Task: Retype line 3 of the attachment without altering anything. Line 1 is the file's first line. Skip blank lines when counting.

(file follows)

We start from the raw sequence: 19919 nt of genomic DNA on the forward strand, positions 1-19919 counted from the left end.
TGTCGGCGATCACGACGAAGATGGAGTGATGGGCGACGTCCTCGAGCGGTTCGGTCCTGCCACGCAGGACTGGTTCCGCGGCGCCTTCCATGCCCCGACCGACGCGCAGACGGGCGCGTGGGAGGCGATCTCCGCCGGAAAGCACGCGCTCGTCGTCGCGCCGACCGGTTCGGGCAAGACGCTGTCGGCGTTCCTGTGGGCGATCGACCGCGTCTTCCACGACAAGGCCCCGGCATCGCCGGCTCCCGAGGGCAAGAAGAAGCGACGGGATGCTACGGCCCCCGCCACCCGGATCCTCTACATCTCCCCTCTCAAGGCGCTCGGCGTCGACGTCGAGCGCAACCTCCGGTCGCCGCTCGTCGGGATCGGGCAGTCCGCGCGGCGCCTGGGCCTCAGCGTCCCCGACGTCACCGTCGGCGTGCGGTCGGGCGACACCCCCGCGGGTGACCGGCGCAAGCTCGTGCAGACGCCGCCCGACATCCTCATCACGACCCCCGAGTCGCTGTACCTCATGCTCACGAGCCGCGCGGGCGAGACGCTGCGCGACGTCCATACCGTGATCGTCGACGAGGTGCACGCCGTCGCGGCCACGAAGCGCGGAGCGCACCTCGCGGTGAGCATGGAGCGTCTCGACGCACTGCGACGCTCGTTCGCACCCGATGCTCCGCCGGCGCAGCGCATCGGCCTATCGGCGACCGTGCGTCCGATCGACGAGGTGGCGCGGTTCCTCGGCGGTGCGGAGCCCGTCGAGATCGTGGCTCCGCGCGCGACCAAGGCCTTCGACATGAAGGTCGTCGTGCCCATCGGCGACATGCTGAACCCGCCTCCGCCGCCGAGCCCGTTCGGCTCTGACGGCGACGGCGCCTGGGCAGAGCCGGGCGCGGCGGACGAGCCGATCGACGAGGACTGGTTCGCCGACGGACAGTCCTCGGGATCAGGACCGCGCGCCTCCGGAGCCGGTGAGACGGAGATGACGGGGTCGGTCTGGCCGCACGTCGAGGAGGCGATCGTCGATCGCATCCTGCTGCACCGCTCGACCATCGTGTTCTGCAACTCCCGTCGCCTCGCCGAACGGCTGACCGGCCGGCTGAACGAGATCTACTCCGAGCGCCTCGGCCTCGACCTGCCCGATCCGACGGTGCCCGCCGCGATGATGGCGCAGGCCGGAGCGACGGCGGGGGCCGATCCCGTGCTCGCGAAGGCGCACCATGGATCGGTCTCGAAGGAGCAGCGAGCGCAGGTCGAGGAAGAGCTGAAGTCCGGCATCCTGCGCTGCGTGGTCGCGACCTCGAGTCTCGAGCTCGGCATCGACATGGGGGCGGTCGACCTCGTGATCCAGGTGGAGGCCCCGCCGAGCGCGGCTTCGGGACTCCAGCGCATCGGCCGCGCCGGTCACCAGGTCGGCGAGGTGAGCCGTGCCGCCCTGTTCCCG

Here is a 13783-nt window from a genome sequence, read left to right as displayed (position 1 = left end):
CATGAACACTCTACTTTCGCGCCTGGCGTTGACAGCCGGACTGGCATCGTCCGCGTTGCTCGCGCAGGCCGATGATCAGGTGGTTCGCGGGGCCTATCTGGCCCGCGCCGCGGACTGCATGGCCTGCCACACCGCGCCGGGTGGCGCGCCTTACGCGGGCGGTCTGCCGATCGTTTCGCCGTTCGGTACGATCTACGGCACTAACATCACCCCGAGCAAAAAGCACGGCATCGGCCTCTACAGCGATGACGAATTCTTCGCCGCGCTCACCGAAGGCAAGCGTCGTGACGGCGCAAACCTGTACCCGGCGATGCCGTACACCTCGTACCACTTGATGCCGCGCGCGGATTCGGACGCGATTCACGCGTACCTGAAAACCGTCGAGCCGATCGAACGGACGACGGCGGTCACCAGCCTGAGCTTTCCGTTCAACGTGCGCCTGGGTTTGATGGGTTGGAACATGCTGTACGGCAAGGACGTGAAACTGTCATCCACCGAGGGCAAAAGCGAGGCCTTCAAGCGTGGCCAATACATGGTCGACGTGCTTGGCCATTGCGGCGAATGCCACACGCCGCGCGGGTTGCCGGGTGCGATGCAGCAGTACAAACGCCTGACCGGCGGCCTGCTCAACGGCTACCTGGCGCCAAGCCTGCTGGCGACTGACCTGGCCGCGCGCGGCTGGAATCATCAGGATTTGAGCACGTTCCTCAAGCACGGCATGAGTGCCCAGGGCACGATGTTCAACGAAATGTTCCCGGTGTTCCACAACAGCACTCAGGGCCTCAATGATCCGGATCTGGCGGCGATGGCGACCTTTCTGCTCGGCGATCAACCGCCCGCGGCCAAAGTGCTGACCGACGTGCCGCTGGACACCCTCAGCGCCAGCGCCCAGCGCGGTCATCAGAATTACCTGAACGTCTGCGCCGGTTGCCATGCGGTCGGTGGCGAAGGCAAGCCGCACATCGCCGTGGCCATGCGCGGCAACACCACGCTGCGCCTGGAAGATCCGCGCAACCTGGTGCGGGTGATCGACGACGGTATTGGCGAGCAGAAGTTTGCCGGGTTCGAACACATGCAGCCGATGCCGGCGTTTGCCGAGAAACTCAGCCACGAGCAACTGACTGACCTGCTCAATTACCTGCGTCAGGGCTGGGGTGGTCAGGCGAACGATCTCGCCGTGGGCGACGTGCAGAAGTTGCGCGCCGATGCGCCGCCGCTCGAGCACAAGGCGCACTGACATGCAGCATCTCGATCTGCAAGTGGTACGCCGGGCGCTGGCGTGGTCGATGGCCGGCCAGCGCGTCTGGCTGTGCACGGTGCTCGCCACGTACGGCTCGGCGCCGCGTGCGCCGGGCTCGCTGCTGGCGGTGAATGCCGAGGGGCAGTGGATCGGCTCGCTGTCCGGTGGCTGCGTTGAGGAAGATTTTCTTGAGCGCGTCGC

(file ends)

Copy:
Here is a 13783-nt window from a genome sequence, read left to right as displayed (position 1 = left end):